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« Science (it says here) | Main | The size of the prize »
Wednesday
Nov112015

Schools: not activist enough

Another day, another environmental activist pretending to be a serious researcher. Diego Román of the Southern Methodist University in Dallas has a paper in that well-known organ of cutting edge science, Environmental Education Research. It reports the results of an analysis of middle school science textbooks and their coverage of climate change. His headline finding is that they are terribly bad:

Our findings showed that these text-books framed climate change as uncertain in the scientific community – both about whether it is occurring as well as about its human-causation.

Román's activism is fairly obvious, even from that brief excerpt: he gives the game away by failing to define what he means by "climate change", a trick that is Lesson One of all "how to be a hippie" courses. Of course in reality, few people on would argue with the twin propositions:

  • that the climate changes naturally on all timescales
  • that mankind has always affected the climate.

If there were any lingering doubt as to the fact that this is an activist screed, then the paper's citation of Cook et al puts them to bed.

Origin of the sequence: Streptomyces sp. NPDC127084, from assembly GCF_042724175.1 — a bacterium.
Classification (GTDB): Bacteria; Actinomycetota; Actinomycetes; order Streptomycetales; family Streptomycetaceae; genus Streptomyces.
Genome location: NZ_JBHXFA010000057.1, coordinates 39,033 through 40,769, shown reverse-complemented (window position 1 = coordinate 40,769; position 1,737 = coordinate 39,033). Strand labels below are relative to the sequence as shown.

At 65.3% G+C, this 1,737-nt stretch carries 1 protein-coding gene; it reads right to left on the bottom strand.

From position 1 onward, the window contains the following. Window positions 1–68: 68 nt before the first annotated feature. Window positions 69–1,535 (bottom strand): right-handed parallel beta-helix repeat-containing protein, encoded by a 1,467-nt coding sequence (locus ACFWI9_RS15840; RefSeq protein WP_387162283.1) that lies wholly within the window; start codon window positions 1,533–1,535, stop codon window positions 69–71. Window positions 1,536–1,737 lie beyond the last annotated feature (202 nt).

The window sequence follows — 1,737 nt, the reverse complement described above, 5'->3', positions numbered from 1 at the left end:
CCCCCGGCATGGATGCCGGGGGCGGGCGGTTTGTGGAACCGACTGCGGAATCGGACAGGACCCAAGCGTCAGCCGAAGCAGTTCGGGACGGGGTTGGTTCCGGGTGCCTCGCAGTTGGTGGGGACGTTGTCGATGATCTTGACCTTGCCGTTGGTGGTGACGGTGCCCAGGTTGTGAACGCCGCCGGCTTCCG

You can imagine the direction this is going to lead him. For example, he is horrified by this textbook extract:

1. Not all scientists agree about the causes of global warming. Some scientists think that the 0.7 Celsius degree rise in global temperatures over the past 120 years may be due in part to natural variations in climate.
...comparing it unfavourably to the IPCC's
Human influence on the climate system is clear. This is evident from the increasing
greenhouse gas concentrations in the atmosphere, positive radiative forcing, observed
warming, and understanding of the climate system.

The first, it seems is just not preachy enough, mentioning uncertainties and doubts in a shamelessly scientific manner. This is a bit of a theme in the paper:

While being clear about levels and sources of uncertainty is considered to be ‘good science’ by scientists, the public perceives uncertainty as ‘not knowing’ ...Confusion has been fueled in part due to the accepted language used in scientific writings.

And if this woeful tendency to mention doubts and uncertainties were not bad enough, textbooks are not issuing calls to collective action either!

...no textbook contained a call to action explicitly linking student ability or need to take mitigating actions. One of the barriers to taking action is not knowing the appropriate actions to take (Hines, Hungerford, and Tomera 1986). Boyes, Chuckran, and Stanisstreet (1993) have shown that students often do not know which actions would lead to mitigation of climate change. If students are not getting this information from their schools, then they may have scant opportunity to learn what they can do.

Grief. What a shambles.

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Reader Comments (32)